MANILA, Philippines—“Wala akong kaba. Walakong pakialam”. (I’m not nervous. I don’t care.)
Senator Ronald “Bato” Dela Rosa repeatedly made his position clear Tuesday ahead of the International Criminal Court (ICC) Appeals Chamber’s ruling on the Philippine government’s appeal to halt the continuation of its investigation into the murders. of the “war on drugs” during the president’s administration. Rodrigo Duterte.
Dela Rosa also said that, like himself, the steadfast former President Duterte remains unconcerned about the impending ICC decision.
READ: The ICC resumes the full investigation of Duterte’s war on drugs
“Bahala sila kung ano ang gusto nila… Ok lang ako, whatever, whatever anong kalabasan niyan,” the senator also said during a phone interview with reporters.
(It’s up to them what they want… I’m fine, whatever, whatever the outcome of that).
As head of the Philippine National Police during the Duterte administration, dela Rosa led the country’s brutal drug war that resulted in the deaths of thousands of drug suspects.
Duterte and dela Rosa were among those charged in the complaint for crimes against humanity before the ICC.
“Ah hindi nga sya (Duterte) upset kasi hindi naman tayo my member,” dela Rosa told reporters, revealing that he was also able to speak with Duterte. (He is not upset because we are a member [of the ICC].)
“Whatever investigation of nga anong kalabasan nang ginagawa nilang, and magic resolution dyan sa complaint against us ay hindi naman ‘yan ma e-enforce sa atin dahil no one will enforce ‘di ba?”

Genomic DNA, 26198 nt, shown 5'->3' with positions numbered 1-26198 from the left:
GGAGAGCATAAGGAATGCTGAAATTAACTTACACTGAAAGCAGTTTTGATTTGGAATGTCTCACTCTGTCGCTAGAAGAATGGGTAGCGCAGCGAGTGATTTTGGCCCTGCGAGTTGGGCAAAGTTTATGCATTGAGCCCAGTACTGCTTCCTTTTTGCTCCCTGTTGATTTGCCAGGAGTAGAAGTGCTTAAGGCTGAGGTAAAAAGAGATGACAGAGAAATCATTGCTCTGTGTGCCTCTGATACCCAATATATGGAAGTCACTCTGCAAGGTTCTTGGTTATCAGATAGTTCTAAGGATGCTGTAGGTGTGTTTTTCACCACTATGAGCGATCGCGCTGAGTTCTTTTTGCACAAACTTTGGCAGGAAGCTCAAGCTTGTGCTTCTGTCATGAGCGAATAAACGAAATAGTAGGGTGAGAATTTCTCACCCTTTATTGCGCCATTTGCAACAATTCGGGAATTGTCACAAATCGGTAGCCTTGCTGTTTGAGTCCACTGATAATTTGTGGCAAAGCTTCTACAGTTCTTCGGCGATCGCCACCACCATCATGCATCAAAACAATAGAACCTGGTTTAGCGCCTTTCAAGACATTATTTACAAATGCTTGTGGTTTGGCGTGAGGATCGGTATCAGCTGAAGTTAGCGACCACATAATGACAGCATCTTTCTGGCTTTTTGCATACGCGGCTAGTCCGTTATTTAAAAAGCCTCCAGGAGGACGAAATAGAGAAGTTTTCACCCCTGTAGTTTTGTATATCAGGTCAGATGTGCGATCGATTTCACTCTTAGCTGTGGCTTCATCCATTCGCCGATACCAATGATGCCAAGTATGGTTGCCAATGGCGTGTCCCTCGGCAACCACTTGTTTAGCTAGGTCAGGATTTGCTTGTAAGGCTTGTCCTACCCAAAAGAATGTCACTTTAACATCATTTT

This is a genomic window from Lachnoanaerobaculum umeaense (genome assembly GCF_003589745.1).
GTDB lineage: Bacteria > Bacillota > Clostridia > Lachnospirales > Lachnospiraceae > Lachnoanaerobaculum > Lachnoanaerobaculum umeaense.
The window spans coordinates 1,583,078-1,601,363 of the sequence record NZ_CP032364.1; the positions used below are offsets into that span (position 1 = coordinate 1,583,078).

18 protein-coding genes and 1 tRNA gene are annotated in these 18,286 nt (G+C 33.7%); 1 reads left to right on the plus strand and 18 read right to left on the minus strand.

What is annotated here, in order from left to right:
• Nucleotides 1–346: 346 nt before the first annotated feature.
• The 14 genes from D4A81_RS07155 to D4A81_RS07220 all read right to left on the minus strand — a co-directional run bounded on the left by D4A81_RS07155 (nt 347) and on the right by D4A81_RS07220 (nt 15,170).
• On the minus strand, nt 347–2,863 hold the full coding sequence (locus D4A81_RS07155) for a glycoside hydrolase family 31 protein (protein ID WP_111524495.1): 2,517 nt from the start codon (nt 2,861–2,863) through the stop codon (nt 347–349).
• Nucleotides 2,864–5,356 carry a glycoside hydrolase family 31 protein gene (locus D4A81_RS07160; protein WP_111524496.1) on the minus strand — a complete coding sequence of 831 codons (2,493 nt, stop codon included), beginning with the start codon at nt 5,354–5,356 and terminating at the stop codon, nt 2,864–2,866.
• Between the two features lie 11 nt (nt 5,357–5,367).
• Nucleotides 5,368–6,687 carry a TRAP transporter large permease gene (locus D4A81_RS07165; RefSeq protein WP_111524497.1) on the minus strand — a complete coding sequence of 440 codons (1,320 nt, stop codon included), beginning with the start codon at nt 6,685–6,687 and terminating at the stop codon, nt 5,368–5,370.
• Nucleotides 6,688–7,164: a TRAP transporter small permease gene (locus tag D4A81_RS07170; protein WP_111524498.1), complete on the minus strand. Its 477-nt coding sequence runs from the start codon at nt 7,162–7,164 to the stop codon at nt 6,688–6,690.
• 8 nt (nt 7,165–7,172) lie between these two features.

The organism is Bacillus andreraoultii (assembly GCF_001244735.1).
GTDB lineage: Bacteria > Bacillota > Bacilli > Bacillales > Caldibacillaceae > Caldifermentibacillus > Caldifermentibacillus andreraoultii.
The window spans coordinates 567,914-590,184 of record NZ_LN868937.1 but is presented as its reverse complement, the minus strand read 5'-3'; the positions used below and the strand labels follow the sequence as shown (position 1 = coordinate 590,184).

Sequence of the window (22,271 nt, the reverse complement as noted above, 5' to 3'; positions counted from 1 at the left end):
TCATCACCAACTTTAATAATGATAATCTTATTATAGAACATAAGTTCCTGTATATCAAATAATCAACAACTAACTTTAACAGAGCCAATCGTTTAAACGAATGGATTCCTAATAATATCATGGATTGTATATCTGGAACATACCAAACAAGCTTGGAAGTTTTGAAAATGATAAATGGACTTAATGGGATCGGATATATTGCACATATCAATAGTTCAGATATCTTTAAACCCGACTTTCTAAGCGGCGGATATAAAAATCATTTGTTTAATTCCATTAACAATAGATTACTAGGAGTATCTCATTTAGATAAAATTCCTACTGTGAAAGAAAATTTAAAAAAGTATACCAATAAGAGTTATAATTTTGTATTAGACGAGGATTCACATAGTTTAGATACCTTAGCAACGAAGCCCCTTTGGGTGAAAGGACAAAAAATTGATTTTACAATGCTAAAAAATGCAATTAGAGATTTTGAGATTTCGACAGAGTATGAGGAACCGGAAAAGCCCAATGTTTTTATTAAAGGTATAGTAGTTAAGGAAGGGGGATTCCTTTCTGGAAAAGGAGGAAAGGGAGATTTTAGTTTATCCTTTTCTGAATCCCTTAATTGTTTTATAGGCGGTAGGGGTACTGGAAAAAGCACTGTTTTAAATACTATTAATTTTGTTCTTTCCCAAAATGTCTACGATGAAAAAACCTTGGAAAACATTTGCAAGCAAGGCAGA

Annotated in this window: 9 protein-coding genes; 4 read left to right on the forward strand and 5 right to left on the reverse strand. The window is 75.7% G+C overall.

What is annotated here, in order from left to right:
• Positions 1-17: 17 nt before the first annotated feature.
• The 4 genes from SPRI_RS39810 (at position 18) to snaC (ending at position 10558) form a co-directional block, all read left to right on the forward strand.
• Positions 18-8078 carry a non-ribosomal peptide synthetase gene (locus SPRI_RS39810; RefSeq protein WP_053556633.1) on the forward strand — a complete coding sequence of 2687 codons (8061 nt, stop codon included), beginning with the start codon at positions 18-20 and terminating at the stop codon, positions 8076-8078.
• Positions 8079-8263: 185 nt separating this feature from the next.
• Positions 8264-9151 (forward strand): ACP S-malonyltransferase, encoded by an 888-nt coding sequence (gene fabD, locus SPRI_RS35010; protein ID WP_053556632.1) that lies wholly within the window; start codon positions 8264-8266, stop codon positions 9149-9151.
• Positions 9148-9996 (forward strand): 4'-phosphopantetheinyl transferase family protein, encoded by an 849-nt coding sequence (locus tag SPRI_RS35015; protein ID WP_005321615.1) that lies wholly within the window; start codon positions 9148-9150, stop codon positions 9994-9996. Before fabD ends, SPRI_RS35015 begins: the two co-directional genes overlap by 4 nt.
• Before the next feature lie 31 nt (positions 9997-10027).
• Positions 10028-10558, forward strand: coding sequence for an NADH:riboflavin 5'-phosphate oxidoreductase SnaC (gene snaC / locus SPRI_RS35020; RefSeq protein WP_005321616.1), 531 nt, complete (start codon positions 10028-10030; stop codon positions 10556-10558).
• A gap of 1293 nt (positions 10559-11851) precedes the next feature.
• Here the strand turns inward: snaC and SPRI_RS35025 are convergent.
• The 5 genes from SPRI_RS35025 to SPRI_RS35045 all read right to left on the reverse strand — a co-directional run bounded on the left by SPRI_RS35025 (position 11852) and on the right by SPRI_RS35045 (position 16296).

(Whatever the result of the investigation they did, What will be the resolution of the complaint against us, that we will not enforce it because nobody is going to enforce it, right?)
For this reason, when the Secretary of Justice, Jesús Crispín Remulla, reiterated the government’s opposition to an investigation by the international court, the senator was not surprised.
In defiance, Remula said the government would not bow to the ICC, even in the face of a possible revival of the drug war investigation and the subsequent issuance of arrest warrants for the defendants.
READ: The ICC “is not welcome” if it promotes an investigation into the war on drugs
Dela Rosa echoed Remulla’s opinion.
“Hindi naman talaga dahil, this government is not bound by any decision whatever the resolution of the case. Wala na, wala ng pakiaalam dahil hindi naman tayo my member. We are not obligated,” he emphasized when told about Remulla’s statement that the government would not issue any arrest warrants, even if ordered by the ICC.
(They really couldn’t [enforce a warrant of arrest] because this government is not bound by any decision, whatever the consequent resolution of the case. No more worries because we are not members. We are not obligated.)
Duterte declared the Philippines’ withdrawal from the Rome Statutethe treaty that established the ICC, in March 2018, but only entered into force a year later or in March 2019.
Despite the withdrawal, the ICC retained jurisdiction over alleged crimes in the Philippines, from November 1, 2011, to March 16, 2019, while the country was still a state party.
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